Resolution – Sustainable Tourism: Global Challenges and Discovering Russia



3rd International Conference

Sustainable Tourism: Global Challenges and Russian Perspective

(Sochi, Rosa Khutor, October 2020)


The Organizers of the 3rd International Conference “Sustainable Tourism: Global Challenges and Russian Perspective” (Rosa Khutor, October 28-30, 2020, thereafter – Conference)


  • Drawing conclusions from the Conference’s fruitful discussion between prominent experts from Russia and abroad, leading environmentalists, educators and tourism professionals, researchers, business people, financial industry professionals, government and public officials,
  • Emphasizing the growing relevance of society’s demand to sustainably develop outdoor recreation in Russia, and noting the need for an appropriate discussion within the professional community,
  • Guided by the desire to contribute towards the successful transformation of the government’s goal to develop sustainable tourism in national parks (“Ecology” National Project, approved by the Board of the Presidential Council on Strategic Development and National Projects, protocol 16 of December 24, 2018) into a broader and bigger initiative aimed at sustainable development within the scope of the national project “Tourism and Hospitality Industry”, currently under development, and
  • Relying on the arguments and conclusions of the experts who participated in the Conference,

Present the following considerations and recommendations aimed at a broad audience of stakeholders.


  1. Demand for sustainable tourism which allows travelers to immerse themselves in the beauty of wilderness and authentic local culture, and gives them an opportunity to exercise a responsible attitude and to care for the preservation of cultural, historical, and natural legacies, has been rapidly increasing in Russia and throughout the world.

Russia has been making steady progress in sustainably developing this segment of the travel industry. Nonetheless, in order to make the country’s unparalleled potential available to domestic and international tourists, much remains to be done to foster the requisite conditions, including strengthening public consensus and forming a favorable investment climate in the industry.


This is equally true for both remote and underdeveloped regions, and for the still too few natural tourist sites in Russia that are known internationally. In both cases, regulatory gaps and the rigidity of state support mechanisms explain the dearth of entrepreneurial activity, or its “guerilla” manifestations. Thus, industry development has stalled, rendering it incapable of supporting the development of sufficient infrastructure and quality services, and therefore not meeting most of the consumer demand for nature travel in Russia.


An inevitable result is a laissez-faire attitude towards finding solutions to the challenges of managing the recreational load on traditional and emerging popular destinations. This leads to the destruction of natural sites, negatively impacts the environment, makes the affected sites less attractive to domestic and international tourists, and represents a lost opportunity in terms of sustainable development of local communities and the industry as a whole.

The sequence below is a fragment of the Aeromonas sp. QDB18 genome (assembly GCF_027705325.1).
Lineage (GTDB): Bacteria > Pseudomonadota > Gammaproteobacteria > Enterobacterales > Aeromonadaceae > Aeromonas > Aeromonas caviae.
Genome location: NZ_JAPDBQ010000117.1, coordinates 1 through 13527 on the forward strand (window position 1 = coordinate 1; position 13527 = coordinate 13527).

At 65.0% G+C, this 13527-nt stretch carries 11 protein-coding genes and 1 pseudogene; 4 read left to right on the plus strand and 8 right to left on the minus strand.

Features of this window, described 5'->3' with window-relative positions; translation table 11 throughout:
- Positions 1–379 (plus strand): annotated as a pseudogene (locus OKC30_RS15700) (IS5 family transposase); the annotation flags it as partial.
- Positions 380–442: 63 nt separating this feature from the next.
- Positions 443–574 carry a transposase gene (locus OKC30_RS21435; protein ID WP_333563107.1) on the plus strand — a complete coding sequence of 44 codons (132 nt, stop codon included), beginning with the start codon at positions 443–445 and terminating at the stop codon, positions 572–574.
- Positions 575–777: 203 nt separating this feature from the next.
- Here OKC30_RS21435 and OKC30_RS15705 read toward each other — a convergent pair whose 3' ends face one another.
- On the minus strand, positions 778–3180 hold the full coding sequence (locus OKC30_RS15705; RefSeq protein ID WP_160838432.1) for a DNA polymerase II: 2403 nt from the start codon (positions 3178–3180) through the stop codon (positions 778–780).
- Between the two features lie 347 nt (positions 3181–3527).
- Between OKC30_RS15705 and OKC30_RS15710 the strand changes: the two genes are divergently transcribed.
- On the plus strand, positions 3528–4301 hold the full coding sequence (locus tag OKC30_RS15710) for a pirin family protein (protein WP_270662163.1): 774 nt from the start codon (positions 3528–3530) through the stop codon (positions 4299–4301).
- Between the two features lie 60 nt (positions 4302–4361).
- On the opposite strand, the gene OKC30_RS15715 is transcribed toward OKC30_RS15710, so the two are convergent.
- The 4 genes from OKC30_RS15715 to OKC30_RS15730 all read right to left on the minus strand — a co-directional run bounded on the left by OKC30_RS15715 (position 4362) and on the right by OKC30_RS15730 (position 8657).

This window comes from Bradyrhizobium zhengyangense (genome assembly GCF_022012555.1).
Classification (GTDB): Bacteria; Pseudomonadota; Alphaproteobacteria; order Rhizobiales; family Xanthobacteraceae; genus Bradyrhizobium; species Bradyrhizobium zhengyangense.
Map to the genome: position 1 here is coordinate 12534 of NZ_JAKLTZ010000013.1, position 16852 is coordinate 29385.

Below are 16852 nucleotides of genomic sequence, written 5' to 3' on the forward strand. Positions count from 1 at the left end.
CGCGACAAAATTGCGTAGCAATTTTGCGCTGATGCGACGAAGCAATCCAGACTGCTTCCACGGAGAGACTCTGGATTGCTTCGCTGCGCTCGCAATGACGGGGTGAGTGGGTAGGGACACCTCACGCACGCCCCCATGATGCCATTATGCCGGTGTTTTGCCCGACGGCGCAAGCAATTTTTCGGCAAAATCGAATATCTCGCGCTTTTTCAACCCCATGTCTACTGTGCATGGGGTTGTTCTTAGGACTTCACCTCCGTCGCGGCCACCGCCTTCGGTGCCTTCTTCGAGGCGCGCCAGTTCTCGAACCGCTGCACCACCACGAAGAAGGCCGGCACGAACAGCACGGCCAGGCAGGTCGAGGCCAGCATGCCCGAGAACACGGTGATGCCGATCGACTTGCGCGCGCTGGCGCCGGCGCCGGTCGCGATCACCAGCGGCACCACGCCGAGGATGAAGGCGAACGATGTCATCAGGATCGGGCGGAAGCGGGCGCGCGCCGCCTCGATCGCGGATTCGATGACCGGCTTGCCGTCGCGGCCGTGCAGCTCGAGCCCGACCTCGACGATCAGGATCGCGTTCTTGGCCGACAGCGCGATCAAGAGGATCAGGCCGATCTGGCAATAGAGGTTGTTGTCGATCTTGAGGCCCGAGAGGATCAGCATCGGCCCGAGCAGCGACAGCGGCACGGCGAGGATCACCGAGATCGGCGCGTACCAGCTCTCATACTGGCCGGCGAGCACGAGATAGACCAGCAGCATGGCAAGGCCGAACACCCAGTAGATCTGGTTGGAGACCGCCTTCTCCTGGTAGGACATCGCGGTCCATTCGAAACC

1. Sustainable tourism, active travel and tourism in Specially Protected Nature Areas (SPNA), considered as segments of the same industry, should be seen less as generators of recreational services, and more as an enormous socially impactful movement able to accomplish the following tasks:
  • ensure comprehensive and harmonious development of individuals, develop healthy lifestyles, provide physical, moral, and patriotic education as a counterforce to drug abuse, alcoholism, and crime;
  • provide environmental education, raise environmental awareness of how to care for nature;
  • raise funding for nature preservation projects and programs;
  • ensure the sustainable development of local communities through entrepreneurship, job creation, and support for indigenous ways of life.

A well-organized national industry that relies on  transparent laws and regulations, and enjoys sufficient state support will deliver the appropriate outcomes – recognition and strengthening of the industry’s institutions and their standards, availability of mutually beneficial cooperation between all stakeholders, successful implementation of investment projects, and presence of a stable consumer market.


We should then note a dramatic and deepening divide between, on one hand, legacy institutions and regulations, rigid and quickly becoming obsolete but which maintain their influence over the industry and thus impede its progress, and, on the other hand, the tremendous growth in demand for outdoor recreation and active travel, including for children. This pent-up demand results in, at best, amateur tourism lacking organization, and in the worst cases leads to the flourishing of a market of illegal travel offers that do not meet health and safety requirements.


  1. Specially Protected Natural Areas and Outdoor Museums are practically the only model entities present in many Russian regions that have clearly defined official roles in developing sustainable tourism and educational travel. Both rely on state-level recognition of tourism as a source of revenue that can and should be used to fund the preservation of natural, historical and cultural heritage for current and future generations.